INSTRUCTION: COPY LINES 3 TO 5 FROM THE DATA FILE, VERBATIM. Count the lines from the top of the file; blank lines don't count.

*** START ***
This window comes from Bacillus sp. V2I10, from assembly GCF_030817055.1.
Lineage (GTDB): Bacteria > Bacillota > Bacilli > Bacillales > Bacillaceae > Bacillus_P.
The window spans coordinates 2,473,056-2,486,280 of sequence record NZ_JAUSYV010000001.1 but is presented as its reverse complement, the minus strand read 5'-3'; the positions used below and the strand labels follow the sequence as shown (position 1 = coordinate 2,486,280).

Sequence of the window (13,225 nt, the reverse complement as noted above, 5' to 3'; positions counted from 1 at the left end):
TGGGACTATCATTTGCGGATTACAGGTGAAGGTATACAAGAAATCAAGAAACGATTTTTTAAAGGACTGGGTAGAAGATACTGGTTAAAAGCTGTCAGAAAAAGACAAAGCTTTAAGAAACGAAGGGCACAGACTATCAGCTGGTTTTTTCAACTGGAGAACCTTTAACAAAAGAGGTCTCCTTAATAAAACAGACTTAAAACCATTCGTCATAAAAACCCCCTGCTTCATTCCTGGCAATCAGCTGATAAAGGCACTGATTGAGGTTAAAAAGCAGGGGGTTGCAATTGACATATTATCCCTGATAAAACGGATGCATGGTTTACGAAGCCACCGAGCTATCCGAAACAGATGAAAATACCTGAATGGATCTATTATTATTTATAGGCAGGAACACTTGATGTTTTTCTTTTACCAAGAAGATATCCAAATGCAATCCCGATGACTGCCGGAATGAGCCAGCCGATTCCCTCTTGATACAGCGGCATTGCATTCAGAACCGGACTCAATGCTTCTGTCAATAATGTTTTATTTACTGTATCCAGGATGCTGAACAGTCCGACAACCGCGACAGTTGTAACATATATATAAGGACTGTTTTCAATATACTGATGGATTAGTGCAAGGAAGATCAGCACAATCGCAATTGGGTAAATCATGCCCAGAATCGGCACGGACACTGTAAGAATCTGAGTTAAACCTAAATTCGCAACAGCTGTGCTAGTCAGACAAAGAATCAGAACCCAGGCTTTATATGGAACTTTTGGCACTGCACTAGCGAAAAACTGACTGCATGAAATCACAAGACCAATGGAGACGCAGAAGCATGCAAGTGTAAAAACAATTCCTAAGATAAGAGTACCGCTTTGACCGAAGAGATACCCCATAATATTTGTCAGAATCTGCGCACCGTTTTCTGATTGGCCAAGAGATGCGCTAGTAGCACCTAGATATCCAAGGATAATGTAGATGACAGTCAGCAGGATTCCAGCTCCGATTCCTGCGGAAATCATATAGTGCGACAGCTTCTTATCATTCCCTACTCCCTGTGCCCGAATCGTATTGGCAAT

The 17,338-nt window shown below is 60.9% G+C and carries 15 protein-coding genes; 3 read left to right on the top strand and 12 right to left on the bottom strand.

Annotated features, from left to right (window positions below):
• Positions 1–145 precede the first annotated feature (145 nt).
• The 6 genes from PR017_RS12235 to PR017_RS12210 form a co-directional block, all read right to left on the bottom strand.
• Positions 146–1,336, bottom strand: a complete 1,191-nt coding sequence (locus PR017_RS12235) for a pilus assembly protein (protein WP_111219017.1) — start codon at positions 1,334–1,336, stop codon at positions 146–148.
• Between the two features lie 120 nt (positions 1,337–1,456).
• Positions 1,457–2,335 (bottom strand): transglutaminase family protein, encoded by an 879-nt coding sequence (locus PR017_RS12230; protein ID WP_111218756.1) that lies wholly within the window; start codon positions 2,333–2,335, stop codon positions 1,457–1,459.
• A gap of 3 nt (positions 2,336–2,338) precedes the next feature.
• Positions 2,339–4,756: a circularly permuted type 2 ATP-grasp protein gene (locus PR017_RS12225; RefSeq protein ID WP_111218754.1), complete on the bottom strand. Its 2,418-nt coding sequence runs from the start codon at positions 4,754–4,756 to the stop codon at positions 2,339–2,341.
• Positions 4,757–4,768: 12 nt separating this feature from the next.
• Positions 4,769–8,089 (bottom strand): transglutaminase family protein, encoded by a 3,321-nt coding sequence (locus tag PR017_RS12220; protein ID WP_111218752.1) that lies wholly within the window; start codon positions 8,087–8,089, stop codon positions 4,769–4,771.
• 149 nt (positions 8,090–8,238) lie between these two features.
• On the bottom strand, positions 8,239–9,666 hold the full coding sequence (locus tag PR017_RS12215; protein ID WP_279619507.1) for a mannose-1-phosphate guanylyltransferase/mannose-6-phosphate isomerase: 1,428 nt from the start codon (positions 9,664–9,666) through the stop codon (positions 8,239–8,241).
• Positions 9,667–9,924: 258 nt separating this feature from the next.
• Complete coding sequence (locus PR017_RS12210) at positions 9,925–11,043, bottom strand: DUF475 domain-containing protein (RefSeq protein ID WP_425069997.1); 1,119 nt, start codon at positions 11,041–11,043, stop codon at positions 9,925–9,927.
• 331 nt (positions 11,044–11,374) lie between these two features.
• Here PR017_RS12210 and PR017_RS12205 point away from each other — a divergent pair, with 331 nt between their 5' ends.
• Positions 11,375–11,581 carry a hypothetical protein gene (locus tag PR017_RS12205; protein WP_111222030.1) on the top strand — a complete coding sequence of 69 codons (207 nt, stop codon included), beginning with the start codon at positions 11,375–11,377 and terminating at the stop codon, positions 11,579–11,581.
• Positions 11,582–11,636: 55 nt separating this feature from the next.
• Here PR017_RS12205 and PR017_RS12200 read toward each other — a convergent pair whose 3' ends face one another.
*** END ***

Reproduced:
The window spans coordinates 2,473,056-2,486,280 of sequence record NZ_JAUSYV010000001.1 but is presented as its reverse complement, the minus strand read 5'-3'; the positions used below and the strand labels follow the sequence as shown (position 1 = coordinate 2,486,280).

Sequence of the window (13,225 nt, the reverse complement as noted above, 5' to 3'; positions counted from 1 at the left end):
TGGGACTATCATTTGCGGATTACAGGTGAAGGTATACAAGAAATCAAGAAACGATTTTTTAAAGGACTGGGTAGAAGATACTGGTTAAAAGCTGTCAGAAAAAGACAAAGCTTTAAGAAACGAAGGGCACAGACTATCAGCTGGTTTTTTCAACTGGAGAACCTTTAACAAAAGAGGTCTCCTTAATAAAACAGACTTAAAACCATTCGTCATAAAAACCCCCTGCTTCATTCCTGGCAATCAGCTGATAAAGGCACTGATTGAGGTTAAAAAGCAGGGGGTTGCAATTGACATATTATCCCTGATAAAACGGATGCATGGTTTACGAAGCCACCGAGCTATCCGAAACAGATGAAAATACCTGAATGGATCTATTATTATTTATAGGCAGGAACACTTGATGTTTTTCTTTTACCAAGAAGATATCCAAATGCAATCCCGATGACTGCCGGAATGAGCCAGCCGATTCCCTCTTGATACAGCGGCATTGCATTCAGAACCGGACTCAATGCTTCTGTCAATAATGTTTTATTTACTGTATCCAGGATGCTGAACAGTCCGACAACCGCGACAGTTGTAACATATATATAAGGACTGTTTTCAATATACTGATGGATTAGTGCAAGGAAGATCAGCACAATCGCAATTGGGTAAATCATGCCCAGAATCGGCACGGACACTGTAAGAATCTGAGTTAAACCTAAATTCGCAACAGCTGTGCTAGTCAGACAAAGAATCAGAACCCAGGCTTTATATGGAACTTTTGGCACTGCACTAGCGAAAAACTGACTGCATGAAATCACAAGACCAATGGAGACGCAGAAGCATGCAAGTGTAAAAACAATTCCTAAGATAAGAGTACCGCTTTGACCGAAGAGATACCCCATAATATTTGTCAGAATCTGCGCACCGTTTTCTGATTGGCCAAGAGATGCGCTAGTAGCACCTAGATATCCAAGGATAATGTAGATGACAGTCAGCAGGATTCCAGCTCCGATTCCTGCGGAAATCATATAGTGCGACAGCTTCTTATCATTCCCTACTCCCTGTGCCCGAATCGTATTGGCAAT